Thursday, May 29, 2014

Collaborative Law Getting More and More National Recognition

            CNBC recently featured an article on collaborative law being applied in divorce cases. As the author, Deborah Nason, states, “Divorce will never be a walk in the park, but it doesn't have to be a traumatic process, either.”  She addresses the major problems that can be created by litigating a divorce to conclusion in Court.  For a lot of people, the cost of a divorce is a major factor. According to the article, litigating a divorce can cost as much as three times or more than a collaborative divorce.

            As we have discussed in this blog before, Collaborative Divorce is a process that involves each party having their own lawyer. The agreement includes a clause in each party’s contract with the lawyer that if the collaborative process breaks down, the parties must find different lawyers to litigate their issues. By keeping the divorce out of litigation, it allows the parties to craft their own agreements through various meetings with the attorneys and other collaborative professionals like mental health counselors and financial specialists.

            Yet, the effect of choosing collaborative law over litigation can save the parties much more than money. As Gary Direnfield, (MSW RSW) writes, “Collaborative Family Law has long been presented as a kinder more gentle way of facilitating the dissolution of intimate relationships where the parties’ finances, assets and other relationships are intertwined and in particular when parent-child relationships will survive the dissolution of the intimate partnership.” Mr. Direnfield is a social worker, and his article speaks to attorneys who litigate for a living. He talks about the nature of collaborative law, and how the parties generally recover better from a collaborative process versus litigation. Often, litigation can result in a sort of “scorched earth” process that leaves both divorce parties in a difficult situation. Collaborative law can avoid this, and allow the parties to work out a deal outside of Court where the pressure and stress is much greater.

            Collaborative divorce is a great option, but is not always the solution. At Parnell, Michels and McKay, we offer the collaborative option to all our clients, and will litigate when necessary. Should you find yourself in a difficult situation and a pending divorce, contact us today to explore the collaborative option. 

Thursday, May 1, 2014


                HB1360 (House Bill 1360) has made its way through the New Hampshire House of Representatives and the New Hampshire State Senate. The bill is set to prohibit the use of electronic devises while operating a motor vehicle. You can read the proposed text of the statute here. The bill is set to be signed by Governor Hassan in the near future.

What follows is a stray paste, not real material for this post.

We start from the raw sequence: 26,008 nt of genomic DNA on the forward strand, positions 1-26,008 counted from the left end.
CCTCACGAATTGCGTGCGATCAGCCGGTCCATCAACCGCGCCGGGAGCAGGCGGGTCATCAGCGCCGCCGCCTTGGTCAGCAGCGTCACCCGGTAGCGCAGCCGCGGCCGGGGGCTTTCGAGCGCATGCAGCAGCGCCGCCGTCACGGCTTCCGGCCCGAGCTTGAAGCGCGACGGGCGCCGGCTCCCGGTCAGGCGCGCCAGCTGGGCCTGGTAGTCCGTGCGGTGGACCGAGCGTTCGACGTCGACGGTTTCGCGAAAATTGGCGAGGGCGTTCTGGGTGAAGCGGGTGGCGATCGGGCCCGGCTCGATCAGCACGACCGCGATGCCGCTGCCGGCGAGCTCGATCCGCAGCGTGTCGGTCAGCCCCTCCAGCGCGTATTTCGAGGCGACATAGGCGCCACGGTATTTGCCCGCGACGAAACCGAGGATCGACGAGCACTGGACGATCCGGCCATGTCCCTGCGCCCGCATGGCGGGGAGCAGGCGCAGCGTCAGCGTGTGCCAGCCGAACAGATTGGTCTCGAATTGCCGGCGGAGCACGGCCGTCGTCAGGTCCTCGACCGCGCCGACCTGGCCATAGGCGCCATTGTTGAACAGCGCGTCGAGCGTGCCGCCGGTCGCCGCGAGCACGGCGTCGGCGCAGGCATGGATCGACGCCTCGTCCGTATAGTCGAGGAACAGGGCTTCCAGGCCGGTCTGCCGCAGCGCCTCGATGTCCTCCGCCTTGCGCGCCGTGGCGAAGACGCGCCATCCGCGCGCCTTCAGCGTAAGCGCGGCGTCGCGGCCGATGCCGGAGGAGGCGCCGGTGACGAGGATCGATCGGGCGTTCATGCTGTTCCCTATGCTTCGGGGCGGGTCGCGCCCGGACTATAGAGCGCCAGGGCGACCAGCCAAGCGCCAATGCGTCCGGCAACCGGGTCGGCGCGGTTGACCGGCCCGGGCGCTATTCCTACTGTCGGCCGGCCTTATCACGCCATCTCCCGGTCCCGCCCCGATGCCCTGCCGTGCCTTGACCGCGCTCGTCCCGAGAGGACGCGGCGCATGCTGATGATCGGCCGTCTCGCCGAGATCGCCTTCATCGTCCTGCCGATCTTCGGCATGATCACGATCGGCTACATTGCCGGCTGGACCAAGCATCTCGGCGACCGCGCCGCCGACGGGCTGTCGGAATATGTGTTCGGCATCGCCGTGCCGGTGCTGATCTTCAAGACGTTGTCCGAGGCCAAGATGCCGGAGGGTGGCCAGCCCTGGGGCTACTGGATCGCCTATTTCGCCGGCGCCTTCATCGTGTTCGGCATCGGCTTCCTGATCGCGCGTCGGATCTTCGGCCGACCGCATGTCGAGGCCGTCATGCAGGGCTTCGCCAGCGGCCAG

The basis of the bill stems from the many accidents that are caused by cell phone use while driving. Most commonly, this happens when a person is texting, surfing the web, or posting to social media sites like Facebook when they should be concentrating on the road. This bill goes beyond just texting while driving, and seeks to limit any use of a handheld electronic device. This includes not only cell phones, but tablets and GPS devices as well.

                The bill would ban the use of a cell phone in any context. This would mean you can no longer talk on the phone, text, surf the internet, or even use your cell phone for GPS purposes. In fact, this bill would make it illegal to even text someone while you are stopped at a red light. The only exception is if the driver pulls off the road completely, and then they can use their cell phone or GPS device.

                The bill would also ban the use of GPS devices while driving. The basis for that is the belief that typing in addresses or locations in a GPS device while driving is just as dangerous as texting while driving. The goal for the New Hampshire congress is to prevent any type of accident that will occur as a result of driver inattention. And while texting while driving is already against the law in most states, banning the use of a cell phone in any way while driving is going to cause a major change in the way law enforcement handles the use of cell phones while driving. Many granite state residents will be faced with being pulled over for cell phone use, and it is important for all residents to understand the potential new law.  

                It is always important for any citizen to be aware of the rights and laws that affect them on a day to day basis. If you find yourself with questions about the law, even new laws like HB1360, contact the experienced attorneys at Parnell & McKay. If you disagree with the proposed new law, it is always important to be active and vocal in your community. Speak out to your fellow representatives, senators and governor to tell them how you feel about HB1360.